Workers’ Compensation Update: Chiropractic Care More Valuable and Cost-Efficient For Low Back Pain vs. Physician Care, Physical Therapy
CARMICHAEL, Calif. – June 2, 2011 –A recent study conducted by medical and healthcare professionals outside the chiropractic profession,
Health Maintenance Care in Work-Related Low Back Pain and Its Association with Disability Recurrence
,” (Journal of Occupational and Environmental Medicine, April 2011, Vol. 53 Is. 4, p: 396-404) concludes chiropractic care to be more effective for common, work-related, low back pain (LBP), when compared to treatment by a physical therapist or physician. Overall, chiropractic patients illustrated lower medical expenses, fewer disability recurrences and shorter initial periods of disability.Researchers compared disability episodes across types of healthcare providers who treat claimants with new episodes of work-related LBP. After an analysis of 894 workers’ compensation cases, it was concluded that the preventive healthcare, predominantly and explicitly recommended by chiropractic doctors, is associated with lower disability recurrences. In this study, a recurrent disability is defined asthe resumption of at least 15 consecutive days of temporary total disability payments following the health maintenance stage -- the period following a patient’s recovery and restoration of optimal health.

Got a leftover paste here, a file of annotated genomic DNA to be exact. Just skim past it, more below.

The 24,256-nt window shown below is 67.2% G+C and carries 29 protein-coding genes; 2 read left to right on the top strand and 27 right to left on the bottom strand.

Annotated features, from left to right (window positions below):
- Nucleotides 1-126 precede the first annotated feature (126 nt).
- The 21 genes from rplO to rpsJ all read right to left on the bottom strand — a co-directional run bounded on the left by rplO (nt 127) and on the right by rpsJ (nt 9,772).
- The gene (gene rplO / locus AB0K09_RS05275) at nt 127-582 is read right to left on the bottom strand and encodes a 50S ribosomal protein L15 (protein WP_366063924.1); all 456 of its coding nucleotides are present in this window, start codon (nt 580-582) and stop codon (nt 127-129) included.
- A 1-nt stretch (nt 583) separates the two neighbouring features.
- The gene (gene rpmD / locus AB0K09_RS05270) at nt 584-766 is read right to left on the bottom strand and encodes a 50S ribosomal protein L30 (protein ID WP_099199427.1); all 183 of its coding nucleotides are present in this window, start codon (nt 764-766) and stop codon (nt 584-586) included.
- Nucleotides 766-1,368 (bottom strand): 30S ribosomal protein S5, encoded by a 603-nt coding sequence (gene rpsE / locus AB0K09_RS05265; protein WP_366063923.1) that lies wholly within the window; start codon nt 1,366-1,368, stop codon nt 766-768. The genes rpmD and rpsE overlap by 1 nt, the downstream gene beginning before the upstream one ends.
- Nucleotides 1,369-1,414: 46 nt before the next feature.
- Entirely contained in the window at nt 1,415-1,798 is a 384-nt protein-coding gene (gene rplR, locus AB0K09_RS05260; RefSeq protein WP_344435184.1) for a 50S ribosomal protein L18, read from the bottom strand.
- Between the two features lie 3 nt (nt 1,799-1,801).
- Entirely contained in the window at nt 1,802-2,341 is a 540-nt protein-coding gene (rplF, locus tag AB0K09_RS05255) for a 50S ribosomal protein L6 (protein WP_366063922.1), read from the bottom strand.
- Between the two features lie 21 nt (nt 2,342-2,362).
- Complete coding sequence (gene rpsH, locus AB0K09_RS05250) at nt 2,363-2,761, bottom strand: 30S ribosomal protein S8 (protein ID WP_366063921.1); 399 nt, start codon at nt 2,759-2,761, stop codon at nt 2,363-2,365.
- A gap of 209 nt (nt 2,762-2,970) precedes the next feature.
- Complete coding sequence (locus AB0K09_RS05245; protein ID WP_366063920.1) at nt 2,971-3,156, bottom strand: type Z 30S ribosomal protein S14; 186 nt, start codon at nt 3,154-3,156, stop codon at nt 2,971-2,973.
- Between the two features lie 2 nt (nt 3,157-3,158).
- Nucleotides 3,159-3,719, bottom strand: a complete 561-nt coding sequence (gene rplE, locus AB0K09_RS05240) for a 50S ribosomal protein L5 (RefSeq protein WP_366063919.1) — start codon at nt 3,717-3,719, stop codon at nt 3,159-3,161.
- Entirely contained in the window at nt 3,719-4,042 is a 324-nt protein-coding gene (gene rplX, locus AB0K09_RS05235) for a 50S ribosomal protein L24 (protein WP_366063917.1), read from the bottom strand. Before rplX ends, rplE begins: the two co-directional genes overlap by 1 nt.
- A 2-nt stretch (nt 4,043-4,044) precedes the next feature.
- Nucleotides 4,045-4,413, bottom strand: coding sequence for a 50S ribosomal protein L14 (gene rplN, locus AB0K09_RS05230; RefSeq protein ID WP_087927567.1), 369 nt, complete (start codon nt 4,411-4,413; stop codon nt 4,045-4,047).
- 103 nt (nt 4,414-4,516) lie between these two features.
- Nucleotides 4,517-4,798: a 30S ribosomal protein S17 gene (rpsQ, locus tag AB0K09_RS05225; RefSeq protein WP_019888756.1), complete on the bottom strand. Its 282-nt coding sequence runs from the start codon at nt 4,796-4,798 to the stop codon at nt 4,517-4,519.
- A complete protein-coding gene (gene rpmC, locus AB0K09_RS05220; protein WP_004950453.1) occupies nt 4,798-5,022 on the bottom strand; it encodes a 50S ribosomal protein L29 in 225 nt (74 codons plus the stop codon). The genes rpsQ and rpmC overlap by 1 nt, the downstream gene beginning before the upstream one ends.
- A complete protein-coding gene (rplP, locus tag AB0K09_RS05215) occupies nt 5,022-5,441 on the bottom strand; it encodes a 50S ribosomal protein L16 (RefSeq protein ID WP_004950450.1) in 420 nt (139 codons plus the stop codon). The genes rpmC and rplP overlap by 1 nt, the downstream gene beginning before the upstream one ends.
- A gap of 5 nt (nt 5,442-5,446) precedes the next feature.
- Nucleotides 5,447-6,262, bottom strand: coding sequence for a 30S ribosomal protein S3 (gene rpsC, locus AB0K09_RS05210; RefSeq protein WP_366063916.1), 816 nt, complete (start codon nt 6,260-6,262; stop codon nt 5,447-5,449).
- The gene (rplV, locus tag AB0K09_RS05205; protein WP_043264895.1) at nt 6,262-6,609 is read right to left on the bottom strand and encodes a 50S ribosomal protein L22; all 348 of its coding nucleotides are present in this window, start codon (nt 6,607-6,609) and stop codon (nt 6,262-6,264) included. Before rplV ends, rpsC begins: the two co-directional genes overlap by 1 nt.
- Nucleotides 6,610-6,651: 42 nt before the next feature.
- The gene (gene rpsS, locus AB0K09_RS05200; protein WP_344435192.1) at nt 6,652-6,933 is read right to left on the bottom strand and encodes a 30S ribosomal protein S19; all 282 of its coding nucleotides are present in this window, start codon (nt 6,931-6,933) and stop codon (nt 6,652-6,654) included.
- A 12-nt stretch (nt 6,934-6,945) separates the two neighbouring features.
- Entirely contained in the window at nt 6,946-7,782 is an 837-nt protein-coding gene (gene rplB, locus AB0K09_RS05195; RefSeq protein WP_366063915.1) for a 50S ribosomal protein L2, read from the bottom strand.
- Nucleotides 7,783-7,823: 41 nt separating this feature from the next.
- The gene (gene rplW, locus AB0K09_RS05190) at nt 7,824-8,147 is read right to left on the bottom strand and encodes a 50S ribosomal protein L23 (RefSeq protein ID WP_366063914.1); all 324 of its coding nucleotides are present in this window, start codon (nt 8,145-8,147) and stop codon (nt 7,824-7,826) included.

“A chiropractor provides an effective approach to maintain health, a key component in preventing episode recurrence,” says Gerard Clum, D.C. and spokesperson for the Foundation for Chiropractic Progress.
“The clear trend revealed in this study shows chiropractic care resulting in the best outcomes, and the mechanism being used deserves the attention of both the consumer and healthcare professional.” Ten percent of patients experienced recurrent disability due to LBP between initial disabilities and the subsequent return-to-work or healthcare phase. After controlling demographic and severity factors, whencompared to recipients cared for mostly by physicians and/or physical therapists, those treated mostly by chiropractors showed consistently better outcomes, less use of opioids, and had fewer surgeries, with overall lower medical expenses.
“A significant hypothesis derived from this study states that chiropractors may be instrumental in avoiding procedures or surgeries of unproven most utility value or uncertain efficacy,” adds Dr. Clum.About Foundation for Chiropractic Progress
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